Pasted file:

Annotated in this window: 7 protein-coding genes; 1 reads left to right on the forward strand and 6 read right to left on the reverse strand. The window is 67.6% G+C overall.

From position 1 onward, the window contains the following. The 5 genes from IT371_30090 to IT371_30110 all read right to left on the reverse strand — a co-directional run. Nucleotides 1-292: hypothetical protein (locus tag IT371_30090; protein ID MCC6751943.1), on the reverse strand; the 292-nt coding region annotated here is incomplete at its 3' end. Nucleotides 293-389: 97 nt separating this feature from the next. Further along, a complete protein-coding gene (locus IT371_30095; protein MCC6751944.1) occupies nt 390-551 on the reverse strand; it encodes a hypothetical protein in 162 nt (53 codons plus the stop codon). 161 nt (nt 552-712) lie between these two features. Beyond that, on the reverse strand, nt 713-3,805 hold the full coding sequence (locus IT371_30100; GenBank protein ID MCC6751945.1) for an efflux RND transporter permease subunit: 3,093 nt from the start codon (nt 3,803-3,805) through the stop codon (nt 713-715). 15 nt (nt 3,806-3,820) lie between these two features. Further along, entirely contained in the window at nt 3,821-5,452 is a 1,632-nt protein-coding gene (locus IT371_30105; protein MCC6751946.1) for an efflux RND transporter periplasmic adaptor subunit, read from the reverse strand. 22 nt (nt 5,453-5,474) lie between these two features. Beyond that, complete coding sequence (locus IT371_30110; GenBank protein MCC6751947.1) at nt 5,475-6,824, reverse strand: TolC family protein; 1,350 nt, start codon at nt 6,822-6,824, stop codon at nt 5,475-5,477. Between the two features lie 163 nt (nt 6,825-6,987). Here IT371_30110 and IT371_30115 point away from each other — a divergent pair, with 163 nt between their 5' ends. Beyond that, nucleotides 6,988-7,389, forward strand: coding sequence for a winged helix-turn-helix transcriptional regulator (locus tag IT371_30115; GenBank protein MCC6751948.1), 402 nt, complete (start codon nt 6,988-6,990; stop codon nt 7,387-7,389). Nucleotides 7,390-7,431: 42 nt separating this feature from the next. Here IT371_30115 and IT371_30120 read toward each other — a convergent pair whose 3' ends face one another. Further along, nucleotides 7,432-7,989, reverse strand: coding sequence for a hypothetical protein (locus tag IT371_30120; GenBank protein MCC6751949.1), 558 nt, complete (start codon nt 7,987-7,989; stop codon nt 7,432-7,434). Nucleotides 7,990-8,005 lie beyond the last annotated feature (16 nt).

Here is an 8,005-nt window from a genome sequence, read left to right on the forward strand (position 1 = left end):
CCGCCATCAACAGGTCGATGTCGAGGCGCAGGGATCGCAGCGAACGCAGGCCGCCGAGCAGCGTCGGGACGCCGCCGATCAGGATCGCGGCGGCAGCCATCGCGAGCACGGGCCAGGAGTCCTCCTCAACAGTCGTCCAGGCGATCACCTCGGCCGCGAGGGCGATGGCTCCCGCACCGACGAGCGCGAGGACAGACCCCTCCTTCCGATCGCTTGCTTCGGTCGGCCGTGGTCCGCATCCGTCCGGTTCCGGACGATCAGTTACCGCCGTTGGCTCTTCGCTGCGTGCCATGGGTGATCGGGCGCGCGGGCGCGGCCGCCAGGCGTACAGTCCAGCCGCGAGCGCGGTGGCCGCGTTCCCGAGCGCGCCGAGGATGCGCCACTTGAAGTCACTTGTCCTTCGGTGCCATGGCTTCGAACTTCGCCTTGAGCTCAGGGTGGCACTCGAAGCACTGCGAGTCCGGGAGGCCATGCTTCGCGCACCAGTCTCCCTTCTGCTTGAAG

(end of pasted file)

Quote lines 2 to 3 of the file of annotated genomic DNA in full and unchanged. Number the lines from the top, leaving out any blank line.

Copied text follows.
From position 1 onward, the window contains the following. The 5 genes from IT371_30090 to IT371_30110 all read right to left on the reverse strand — a co-directional run. Nucleotides 1-292: hypothetical protein (locus tag IT371_30090; protein ID MCC6751943.1), on the reverse strand; the 292-nt coding region annotated here is incomplete at its 3' end. Nucleotides 293-389: 97 nt separating this feature from the next. Further along, a complete protein-coding gene (locus IT371_30095; protein MCC6751944.1) occupies nt 390-551 on the reverse strand; it encodes a hypothetical protein in 162 nt (53 codons plus the stop codon). 161 nt (nt 552-712) lie between these two features. Beyond that, on the reverse strand, nt 713-3,805 hold the full coding sequence (locus IT371_30100; GenBank protein ID MCC6751945.1) for an efflux RND transporter permease subunit: 3,093 nt from the start codon (nt 3,803-3,805) through the stop codon (nt 713-715). 15 nt (nt 3,806-3,820) lie between these two features. Further along, entirely contained in the window at nt 3,821-5,452 is a 1,632-nt protein-coding gene (locus IT371_30105; protein MCC6751946.1) for an efflux RND transporter periplasmic adaptor subunit, read from the reverse strand. 22 nt (nt 5,453-5,474) lie between these two features. Beyond that, complete coding sequence (locus IT371_30110; GenBank protein MCC6751947.1) at nt 5,475-6,824, reverse strand: TolC family protein; 1,350 nt, start codon at nt 6,822-6,824, stop codon at nt 5,475-5,477. Between the two features lie 163 nt (nt 6,825-6,987). Here IT371_30110 and IT371_30115 point away from each other — a divergent pair, with 163 nt between their 5' ends. Beyond that, nucleotides 6,988-7,389, forward strand: coding sequence for a winged helix-turn-helix transcriptional regulator (locus tag IT371_30115; GenBank protein MCC6751948.1), 402 nt, complete (start codon nt 6,988-6,990; stop codon nt 7,387-7,389). Nucleotides 7,390-7,431: 42 nt separating this feature from the next. Here IT371_30115 and IT371_30120 read toward each other — a convergent pair whose 3' ends face one another. Further along, nucleotides 7,432-7,989, reverse strand: coding sequence for a hypothetical protein (locus tag IT371_30120; GenBank protein MCC6751949.1), 558 nt, complete (start codon nt 7,987-7,989; stop codon nt 7,432-7,434). Nucleotides 7,990-8,005 lie beyond the last annotated feature (16 nt).

Here is an 8,005-nt window from a genome sequence, read left to right on the forward strand (position 1 = left end):